We hear this often in the form of “why can’t I use my handset to send customers messages?”
We wrote more thoroughly about why using an SMS gateway is far superior to your handset. Here’s a recap of your handset limitations:
- Difficult to scale — your handset cannot cope with high volume messaging.
- Fair Use Policies in “unlimited” texting plans may impose caps on your send volume.
- There’s no way to add personalisation — unless you manually send each message individually! 😱
- Group messages tend to have a maximum of 10 or 20 recipients and are not private.
- Difficult to delegate messaging to staff (one handset).
A2P SMS gateways are built to handle high volume sending; it can cope with hundreds of thousands of messages sent in text message blasts. Access lightning fast business messaging, with extra benefits:
✅ Compliance features: we handle your opt-outs!
✅ Hundreds of integration partners so you can automate your messaging.
✅ Free advice on marketing and messaging best practices.
✅ Multi-user access: create sub-accounts and delegate messaging to staff members.
✅ All messages and replies are in one, easy to access dashboard.
Plus here at ClickSend, get full access to our product suite. SMS, MMS, text to speech voice calls, transactional email, fax, letters and postcards all from our user friendly dashboard.
2. Do I Need a Dedicated Number?
Each country has different options; when you send texts it will either come from a number used only by your business (dedicated number) or part of a pool used by several businesses (shared number).
One of the issues with shared numbers is that if one bad apple using the shared number sends a spammy message, the networks could shut down messaging capability for all those using the same number. For this reason, shared short codes were discontinued in the US earlier this year.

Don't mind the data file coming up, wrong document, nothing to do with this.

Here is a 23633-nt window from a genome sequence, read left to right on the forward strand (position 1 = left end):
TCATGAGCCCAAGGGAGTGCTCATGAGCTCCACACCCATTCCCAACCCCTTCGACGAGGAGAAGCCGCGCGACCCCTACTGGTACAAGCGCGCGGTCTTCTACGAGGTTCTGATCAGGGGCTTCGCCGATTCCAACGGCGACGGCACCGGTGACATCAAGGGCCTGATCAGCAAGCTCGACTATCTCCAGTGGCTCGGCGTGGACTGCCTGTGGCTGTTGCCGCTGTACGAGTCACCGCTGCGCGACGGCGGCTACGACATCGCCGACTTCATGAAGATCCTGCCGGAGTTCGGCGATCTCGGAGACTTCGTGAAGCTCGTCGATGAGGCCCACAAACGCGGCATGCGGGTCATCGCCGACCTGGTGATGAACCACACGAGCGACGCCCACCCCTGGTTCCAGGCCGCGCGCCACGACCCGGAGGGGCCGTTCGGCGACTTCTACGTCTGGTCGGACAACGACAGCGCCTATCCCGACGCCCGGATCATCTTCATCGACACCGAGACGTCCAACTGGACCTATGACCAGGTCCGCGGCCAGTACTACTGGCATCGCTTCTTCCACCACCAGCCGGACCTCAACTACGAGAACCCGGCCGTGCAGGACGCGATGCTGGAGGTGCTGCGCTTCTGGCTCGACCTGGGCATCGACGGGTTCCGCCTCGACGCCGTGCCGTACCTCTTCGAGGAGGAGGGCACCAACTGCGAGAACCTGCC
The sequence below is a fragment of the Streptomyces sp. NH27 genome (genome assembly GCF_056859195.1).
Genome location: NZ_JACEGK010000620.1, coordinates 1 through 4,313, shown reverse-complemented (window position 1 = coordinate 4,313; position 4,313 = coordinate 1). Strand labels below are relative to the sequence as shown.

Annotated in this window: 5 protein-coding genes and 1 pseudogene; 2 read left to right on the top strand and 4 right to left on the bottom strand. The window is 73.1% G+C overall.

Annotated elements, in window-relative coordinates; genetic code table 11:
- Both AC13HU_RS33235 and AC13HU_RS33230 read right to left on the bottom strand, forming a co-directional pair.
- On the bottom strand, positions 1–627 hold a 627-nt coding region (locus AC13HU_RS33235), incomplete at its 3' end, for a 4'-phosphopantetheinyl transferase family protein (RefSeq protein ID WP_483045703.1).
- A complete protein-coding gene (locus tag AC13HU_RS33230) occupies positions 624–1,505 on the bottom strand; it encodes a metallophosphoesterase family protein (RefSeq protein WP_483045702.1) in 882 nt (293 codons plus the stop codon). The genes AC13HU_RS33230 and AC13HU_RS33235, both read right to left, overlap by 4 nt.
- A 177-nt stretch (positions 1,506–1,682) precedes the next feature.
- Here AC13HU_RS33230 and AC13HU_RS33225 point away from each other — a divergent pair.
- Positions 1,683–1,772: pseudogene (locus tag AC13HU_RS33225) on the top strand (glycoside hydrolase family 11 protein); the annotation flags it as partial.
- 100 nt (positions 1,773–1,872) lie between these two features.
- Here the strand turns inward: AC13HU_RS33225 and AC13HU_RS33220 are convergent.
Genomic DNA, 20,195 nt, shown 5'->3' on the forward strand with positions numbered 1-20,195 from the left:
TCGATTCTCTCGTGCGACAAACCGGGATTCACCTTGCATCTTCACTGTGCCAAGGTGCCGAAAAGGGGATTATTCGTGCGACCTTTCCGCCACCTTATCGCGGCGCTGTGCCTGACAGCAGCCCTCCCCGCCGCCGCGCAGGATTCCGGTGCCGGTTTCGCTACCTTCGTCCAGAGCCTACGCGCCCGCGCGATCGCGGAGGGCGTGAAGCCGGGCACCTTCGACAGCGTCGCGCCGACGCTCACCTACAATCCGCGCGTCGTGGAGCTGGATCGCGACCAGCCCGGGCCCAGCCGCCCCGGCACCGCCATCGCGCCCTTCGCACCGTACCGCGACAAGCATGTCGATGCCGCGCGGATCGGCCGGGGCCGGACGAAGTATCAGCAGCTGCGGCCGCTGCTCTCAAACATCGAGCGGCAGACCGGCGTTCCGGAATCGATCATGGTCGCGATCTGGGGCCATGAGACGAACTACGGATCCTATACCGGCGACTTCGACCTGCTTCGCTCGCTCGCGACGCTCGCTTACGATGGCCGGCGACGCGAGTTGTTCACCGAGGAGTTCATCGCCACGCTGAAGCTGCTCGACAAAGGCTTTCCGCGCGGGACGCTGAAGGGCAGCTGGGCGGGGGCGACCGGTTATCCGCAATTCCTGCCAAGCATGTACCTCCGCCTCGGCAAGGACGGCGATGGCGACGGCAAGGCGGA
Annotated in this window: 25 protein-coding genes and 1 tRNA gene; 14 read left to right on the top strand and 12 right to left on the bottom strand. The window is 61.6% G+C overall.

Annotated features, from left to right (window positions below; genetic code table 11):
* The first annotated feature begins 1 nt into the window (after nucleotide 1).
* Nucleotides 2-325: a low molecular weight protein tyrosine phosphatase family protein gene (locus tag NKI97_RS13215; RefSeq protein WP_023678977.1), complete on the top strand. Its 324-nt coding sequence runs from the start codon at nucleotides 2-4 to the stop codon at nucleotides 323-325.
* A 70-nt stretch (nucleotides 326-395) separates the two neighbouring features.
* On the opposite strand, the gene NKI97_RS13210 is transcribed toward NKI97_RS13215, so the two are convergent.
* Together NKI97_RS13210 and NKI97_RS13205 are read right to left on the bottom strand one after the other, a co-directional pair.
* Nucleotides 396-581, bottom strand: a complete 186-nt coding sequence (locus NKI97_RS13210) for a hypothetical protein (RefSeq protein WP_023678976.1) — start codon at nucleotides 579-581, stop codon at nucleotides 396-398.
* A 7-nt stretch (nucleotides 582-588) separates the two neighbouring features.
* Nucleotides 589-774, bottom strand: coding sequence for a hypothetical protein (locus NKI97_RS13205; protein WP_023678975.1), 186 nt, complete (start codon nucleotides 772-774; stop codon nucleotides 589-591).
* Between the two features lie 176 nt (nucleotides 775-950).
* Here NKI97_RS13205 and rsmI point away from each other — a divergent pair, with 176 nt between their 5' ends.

With shared numbers, recipients may get confused to receive messages from different businesses from the same sender number.
So if you are sending critical messages or high volumes, it pays to set up your own number. It also means that you can use this virtual number in your owned assets and advertising media; eg. website, social media profiles, in print, outside, radio, TV.
Tip: if using your dedicated number in offline advertising, you may want to invest in a dedicated short code.
3. Should My Business Use TFN, 10DLC or DSC?
This also depends on how you intend to send messages — there are pros and cons to each option.
Toll-Free Number (TFN): very affordable and easiest to set up. With TFN you can start sending immediately, but it’s not designed to handle high volume sending.
10 Digit Long Code (10DLC): still quite affordable, but takes a couple of days to set up. You will need to register your brand and use case (ie. show a sample of the text message wording you intend to send). But once set up, it’s fantastic for higher volume sends and marketing blasts.
Dedicated Short Code (DSC): if you want to send SMS at scale, you should be looking into getting a DSC. DSCs have a higher cost and take a few weeks to set up, but the throughput and performance is unparalleled. Better yet, with 5–6 digits to remember, they’re great for branding.